Upon his death in 1590, his Dutch version of the New Testament, following the Latin of Erasmus, was never completed. His works, in prose and verse, were published in 1630 in 3 volumes.


Portret van Dirck Volckertsz. Coornhert [detail].
Gravure. Amsterdam, Rijksmuseum Amsterdam
(Inventarisnummer RP-P-1944-3051).
Author: Hendrick Goltzius
(Bracht (Duitsland), 1558 – Haarlem, 1617)

“If Bruegel’s religious convictions were in fact unorthodox, it is more likely that he shared the views of Dirck Coornhert, a friend of Ortelius and one of the engravers working for Cock.”
The New Encyclopaedia Britannica, Volumes 1-30
edited by Robert MacHenry, Philip W. Goetz
p. 341

Hans Franckert
Merchant, art-dealer from Nuremberg

“…He did a great amount of work for a merchant by the name of Hans Franckert, a noble
and worthy man who liked to chat with Breughel. He was with him every day. With this Franckert,
Breughel often went on trips among the peasants, to their weddings and fairs. The two dressed like
peasants, brought presents like the other guests, and acted as if they belonged to the families or
acquaintances of the bride or of the groom. Here Breughel delighted in observing the manners of the
peasants in eating, drinking, dancing, jumping, making love, and engaging in various drolleries, all of
which he knew how to copy in color very comically and skillfully, and equally well with water-color and
oils; for he was exceptionally skilled in both processes. He knew well the characteristics of the peasant
men and women of the Kampine and elsewhere. He knew how to dress them naturally and how to portray
their rural, uncouth bearing while dancing, walking, standing, or moving in different ways. He was
astonishingly sure of his composition and drew most ably and beautifully with the pen. He made many
little sketches from nature…”

Karel van Mander

Karel Van Mander,
“Pieter Bruegel of Bruegel”

Karel van Mander (1548-1606) accomplished for Netherlandish painters of the
15th and 16th centuries what Vasari had done for Italian artists when he published the
Schilder-boeck, or Book of Painters in 1604. The text consists of six sections that reflect
both van Mander’s background as a painter and draughtsman and his understanding of
the nature and purpose of Vasari’s Lives of the Artists. He includes accounts of the lives
of ancient Greek painters, painters of the Italian Renaissance (which he translated and
adapted directly from Vasari’s Lives of the Artists), and most importantly, of Northern
European painters, as well as tracts on the theory of painting and an interpretation of
the symbolism in Ovid’s Metamorphoses. The selection below from the biography of
Bruegel is drawn from van Mander’s treatment of Netherlandish artists which discussed
the careers of nearly 200 individuals, thereby setting important groundwork for the
history of Dutch and German painting. In this passage, the author adopts Vasari’s
manner of prose, glorifying the artist’s talents and evaluating the technical merits of his
work. He also refers particularly to Bruegel’s interest in peasant life, reflected in such
works as The Peasant Wedding, and his travels across the Alps, which influenced the
character of the landscapes he often included in his compositions, as in Christ Carrying
the Cross. (Introduction by Christine Sciacca)

Excerpt from Dutch and Flemish Painting, 1604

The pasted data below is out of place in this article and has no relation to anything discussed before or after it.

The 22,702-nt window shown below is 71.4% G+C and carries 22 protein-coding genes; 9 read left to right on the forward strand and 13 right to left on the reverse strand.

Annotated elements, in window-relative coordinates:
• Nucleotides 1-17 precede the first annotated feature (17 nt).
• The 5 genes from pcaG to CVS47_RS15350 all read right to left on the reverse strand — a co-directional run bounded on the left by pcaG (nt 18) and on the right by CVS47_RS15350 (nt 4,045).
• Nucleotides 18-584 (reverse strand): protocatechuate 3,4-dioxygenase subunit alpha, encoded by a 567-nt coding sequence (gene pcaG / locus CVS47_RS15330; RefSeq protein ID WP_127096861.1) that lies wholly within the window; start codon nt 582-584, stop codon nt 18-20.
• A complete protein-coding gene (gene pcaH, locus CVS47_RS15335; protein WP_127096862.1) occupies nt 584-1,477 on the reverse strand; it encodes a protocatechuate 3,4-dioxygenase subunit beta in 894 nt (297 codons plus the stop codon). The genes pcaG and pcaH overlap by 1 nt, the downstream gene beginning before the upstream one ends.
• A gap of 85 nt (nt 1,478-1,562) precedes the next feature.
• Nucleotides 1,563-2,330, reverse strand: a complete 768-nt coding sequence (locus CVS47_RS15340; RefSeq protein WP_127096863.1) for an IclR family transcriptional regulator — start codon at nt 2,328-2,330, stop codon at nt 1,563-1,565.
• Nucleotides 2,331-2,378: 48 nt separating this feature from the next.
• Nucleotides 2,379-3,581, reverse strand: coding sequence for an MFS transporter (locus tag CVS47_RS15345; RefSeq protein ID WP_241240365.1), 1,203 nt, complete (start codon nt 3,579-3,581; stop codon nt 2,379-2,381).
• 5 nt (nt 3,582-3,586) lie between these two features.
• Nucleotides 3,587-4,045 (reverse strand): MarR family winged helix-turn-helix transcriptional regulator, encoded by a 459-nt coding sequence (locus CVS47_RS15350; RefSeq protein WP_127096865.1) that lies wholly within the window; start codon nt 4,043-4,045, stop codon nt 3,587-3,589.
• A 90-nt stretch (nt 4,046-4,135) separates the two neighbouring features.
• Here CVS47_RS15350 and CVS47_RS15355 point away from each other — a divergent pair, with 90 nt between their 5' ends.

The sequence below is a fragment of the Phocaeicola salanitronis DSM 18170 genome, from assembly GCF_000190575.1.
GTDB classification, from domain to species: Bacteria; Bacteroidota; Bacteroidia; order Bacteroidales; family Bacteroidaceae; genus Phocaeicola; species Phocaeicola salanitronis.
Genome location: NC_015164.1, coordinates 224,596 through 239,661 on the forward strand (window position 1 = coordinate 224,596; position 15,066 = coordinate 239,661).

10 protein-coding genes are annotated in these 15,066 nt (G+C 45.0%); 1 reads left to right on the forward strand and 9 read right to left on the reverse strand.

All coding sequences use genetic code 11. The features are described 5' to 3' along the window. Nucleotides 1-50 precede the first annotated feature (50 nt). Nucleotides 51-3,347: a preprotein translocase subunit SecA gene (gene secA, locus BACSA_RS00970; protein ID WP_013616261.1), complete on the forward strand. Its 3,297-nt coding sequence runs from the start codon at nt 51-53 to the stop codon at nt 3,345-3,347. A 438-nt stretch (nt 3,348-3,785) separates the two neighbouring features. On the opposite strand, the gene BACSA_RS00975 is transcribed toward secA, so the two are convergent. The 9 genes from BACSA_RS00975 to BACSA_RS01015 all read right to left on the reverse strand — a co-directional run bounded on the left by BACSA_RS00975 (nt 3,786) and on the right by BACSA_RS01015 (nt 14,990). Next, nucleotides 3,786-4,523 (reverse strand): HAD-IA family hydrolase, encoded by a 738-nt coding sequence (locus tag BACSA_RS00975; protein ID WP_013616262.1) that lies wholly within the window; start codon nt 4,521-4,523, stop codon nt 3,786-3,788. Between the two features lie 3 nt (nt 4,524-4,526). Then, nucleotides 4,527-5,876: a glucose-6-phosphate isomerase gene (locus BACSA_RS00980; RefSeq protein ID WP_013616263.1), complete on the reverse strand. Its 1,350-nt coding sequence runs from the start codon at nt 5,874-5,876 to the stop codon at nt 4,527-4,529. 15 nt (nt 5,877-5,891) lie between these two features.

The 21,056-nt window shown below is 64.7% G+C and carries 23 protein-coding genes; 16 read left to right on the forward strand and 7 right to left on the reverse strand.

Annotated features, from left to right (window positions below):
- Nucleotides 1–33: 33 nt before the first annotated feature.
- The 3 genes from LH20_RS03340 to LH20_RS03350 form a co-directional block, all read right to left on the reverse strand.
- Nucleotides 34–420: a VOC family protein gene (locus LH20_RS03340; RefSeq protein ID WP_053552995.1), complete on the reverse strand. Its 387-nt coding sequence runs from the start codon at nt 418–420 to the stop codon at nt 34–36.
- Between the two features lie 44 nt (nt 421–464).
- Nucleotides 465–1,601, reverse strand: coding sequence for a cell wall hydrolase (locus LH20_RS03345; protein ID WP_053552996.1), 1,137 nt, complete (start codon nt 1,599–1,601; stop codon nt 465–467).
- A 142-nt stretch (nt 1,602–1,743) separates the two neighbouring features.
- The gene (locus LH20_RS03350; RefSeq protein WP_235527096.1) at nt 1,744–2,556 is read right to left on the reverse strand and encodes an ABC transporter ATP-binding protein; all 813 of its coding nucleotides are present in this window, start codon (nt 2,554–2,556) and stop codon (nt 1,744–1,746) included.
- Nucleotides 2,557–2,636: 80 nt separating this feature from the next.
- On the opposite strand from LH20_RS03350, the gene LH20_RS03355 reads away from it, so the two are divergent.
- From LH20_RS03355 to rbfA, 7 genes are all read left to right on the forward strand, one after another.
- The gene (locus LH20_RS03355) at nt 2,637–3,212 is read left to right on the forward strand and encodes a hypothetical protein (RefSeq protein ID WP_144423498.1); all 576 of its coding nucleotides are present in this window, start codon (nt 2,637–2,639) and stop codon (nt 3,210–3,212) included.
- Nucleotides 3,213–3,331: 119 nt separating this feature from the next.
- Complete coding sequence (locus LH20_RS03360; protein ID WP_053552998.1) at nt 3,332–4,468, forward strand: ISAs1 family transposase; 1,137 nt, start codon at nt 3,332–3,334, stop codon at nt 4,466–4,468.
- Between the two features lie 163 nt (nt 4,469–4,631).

Nature was wonderfully felicitous in her choice when, in an obscure village in Brabant, she selected the gifted and witty Pieter Breughel to paint her and her peasants, and to contribute to the everlasting fame of painting in the Netherlands. Pieter was born not far from Breda, in a village called Breughel, a name he took for himself and his descendants. He learned his craft from Pieter Koeck van Aelst, whose daughter he later married. He often carried her in his arms when she was little, and when he lived with Aelst. From Aelst he went to work with Jeroon Kock, and then he went to France and to Italy. He practiced a good deal in the manner of Jeroon van den Bosch, and made many similar, weird scenes and drolleries. For this reason, he was often called Pier den Droll. Indeed, there are very few works from his hand that the beholder can look at seriously, without laughing. However stiff, serious, and morose, one may be, one cannot help laughing, or smiling. Pieter painted many pictures from life on his journey, so that it was said of him, that while he visited the Alps, he had swallowed all the mountains and cliffs, and, upon coming home, he had spit them forth upon his canvas and panels; so remarkably was he able to follow these and other works of nature. He settled down, selecting Antwerp as his residence, and there he entered the guild of the painters in 1551 . He did a great amount of work for a merchant by the name of Hans Franckert, a noble and worthy man who liked to chat with Breughel. He was with him every day. With this Franckert, Breughel often went on trips among the peasants, to their weddings and fairs. The two dressed like peasants, brought presents like the other guests, and acted as if they belonged to the families or acquaintances of the bride or of the groom. Here Breughel delighted in observing the manners of the peasants in eating, drinking, dancing, jumping, making love, and engaging in various drolleries, all of which he knew how to copy in color very comically and skillfully, and equally well with water-color and oils; for he was exceptionally skilled in both processes. He knew well the characteristics of the peasant men and women of the Kampine and elsewhere. He knew how to dress them naturally and how to portray their rural, uncouth bearing while dancing, walking, standing, or moving in different ways. He was astonishingly sure of his composition and drew most ably and beautifully with the pen. He made many little sketches from nature. As long as he remained in Antwerp, he lived with a servant girl whom indeed he would have married, had it not been for the unfortunate fact that she used to lie all the time, which was repugnant to his love of truth. He made a contract or agreement with her that he would check off all her lies upon a stick. For this purpose he took a fairly long one, and he said that if the stick became full of notches in the course of time it would prevent the wedding. This happened before much time had elapsed. At last, since Pieter Koeck’s widow had finally settled in Brussels, he fell in love with her daughter, whom, as we have said, he had often carried in his arms, and he married her; but her mother requested that Breughel leave Antwerp, and make his residence in Brussels, in order that he might get his former girl out of sight and out of mind. This also happened. Breughel was a quiet and able man who did not talk much, but was jovial in company, and he loved to frighten people, often his own pupils, with all kinds of ghostly sounds and pranks that he played. Some of Breughel’s most significant works are at present in the possession of the Emperor; for example, a great Tower of Babel with many beautiful details. One can look into it from above. Furthermore, there is a smaller representation of the same subject. There are, besides, two Carrying o f the Cross paintings, very natural-looking, always with a few drolleries in them somewhere. Again, there is a Massacre o f the Innocents, in which there is much to see that is done true to life, of which I have spoken elsewhere–a whole family, for instance, begging for the life of a peasant child whom a murderous soldier has seized in order to kill it; the grief and the swooning of the mother and other events appear realistic. Finally, there is a Conversion of St Paul, also representing some very beautiful cliffs. It would be very hard to enumerate every thing Breughel did–fantasies, representations of hell, peasant scenes, and many other things.